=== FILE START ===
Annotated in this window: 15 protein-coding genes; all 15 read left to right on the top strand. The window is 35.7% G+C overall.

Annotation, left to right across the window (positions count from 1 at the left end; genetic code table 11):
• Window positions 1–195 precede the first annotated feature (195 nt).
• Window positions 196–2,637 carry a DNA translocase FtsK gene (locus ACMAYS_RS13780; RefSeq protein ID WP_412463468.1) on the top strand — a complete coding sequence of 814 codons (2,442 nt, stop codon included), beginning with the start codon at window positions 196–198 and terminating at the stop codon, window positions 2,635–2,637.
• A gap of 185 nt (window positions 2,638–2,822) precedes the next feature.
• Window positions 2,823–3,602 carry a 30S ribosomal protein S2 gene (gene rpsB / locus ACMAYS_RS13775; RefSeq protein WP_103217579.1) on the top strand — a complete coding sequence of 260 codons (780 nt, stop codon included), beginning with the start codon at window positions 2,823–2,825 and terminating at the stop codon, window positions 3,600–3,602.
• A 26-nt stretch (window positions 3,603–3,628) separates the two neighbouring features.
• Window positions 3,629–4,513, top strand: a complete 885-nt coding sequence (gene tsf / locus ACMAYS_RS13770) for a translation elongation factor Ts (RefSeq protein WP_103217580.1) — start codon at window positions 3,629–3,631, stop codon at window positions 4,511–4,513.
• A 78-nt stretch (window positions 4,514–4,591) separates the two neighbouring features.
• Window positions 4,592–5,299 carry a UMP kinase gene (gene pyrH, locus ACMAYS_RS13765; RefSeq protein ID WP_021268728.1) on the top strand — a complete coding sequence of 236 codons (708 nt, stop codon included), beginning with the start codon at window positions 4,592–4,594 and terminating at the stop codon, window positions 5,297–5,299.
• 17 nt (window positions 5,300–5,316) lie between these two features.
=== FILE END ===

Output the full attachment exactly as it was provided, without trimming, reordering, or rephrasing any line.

Annotated in this window: 15 protein-coding genes; all 15 read left to right on the top strand. The window is 35.7% G+C overall.

Annotation, left to right across the window (positions count from 1 at the left end; genetic code table 11):
• Window positions 1–195 precede the first annotated feature (195 nt).
• Window positions 196–2,637 carry a DNA translocase FtsK gene (locus ACMAYS_RS13780; RefSeq protein ID WP_412463468.1) on the top strand — a complete coding sequence of 814 codons (2,442 nt, stop codon included), beginning with the start codon at window positions 196–198 and terminating at the stop codon, window positions 2,635–2,637.
• A gap of 185 nt (window positions 2,638–2,822) precedes the next feature.
• Window positions 2,823–3,602 carry a 30S ribosomal protein S2 gene (gene rpsB / locus ACMAYS_RS13775; RefSeq protein WP_103217579.1) on the top strand — a complete coding sequence of 260 codons (780 nt, stop codon included), beginning with the start codon at window positions 2,823–2,825 and terminating at the stop codon, window positions 3,600–3,602.
• A 26-nt stretch (window positions 3,603–3,628) separates the two neighbouring features.
• Window positions 3,629–4,513, top strand: a complete 885-nt coding sequence (gene tsf / locus ACMAYS_RS13770) for a translation elongation factor Ts (RefSeq protein WP_103217580.1) — start codon at window positions 3,629–3,631, stop codon at window positions 4,511–4,513.
• A 78-nt stretch (window positions 4,514–4,591) separates the two neighbouring features.
• Window positions 4,592–5,299 carry a UMP kinase gene (gene pyrH, locus ACMAYS_RS13765; RefSeq protein ID WP_021268728.1) on the top strand — a complete coding sequence of 236 codons (708 nt, stop codon included), beginning with the start codon at window positions 4,592–4,594 and terminating at the stop codon, window positions 5,297–5,299.
• 17 nt (window positions 5,300–5,316) lie between these two features.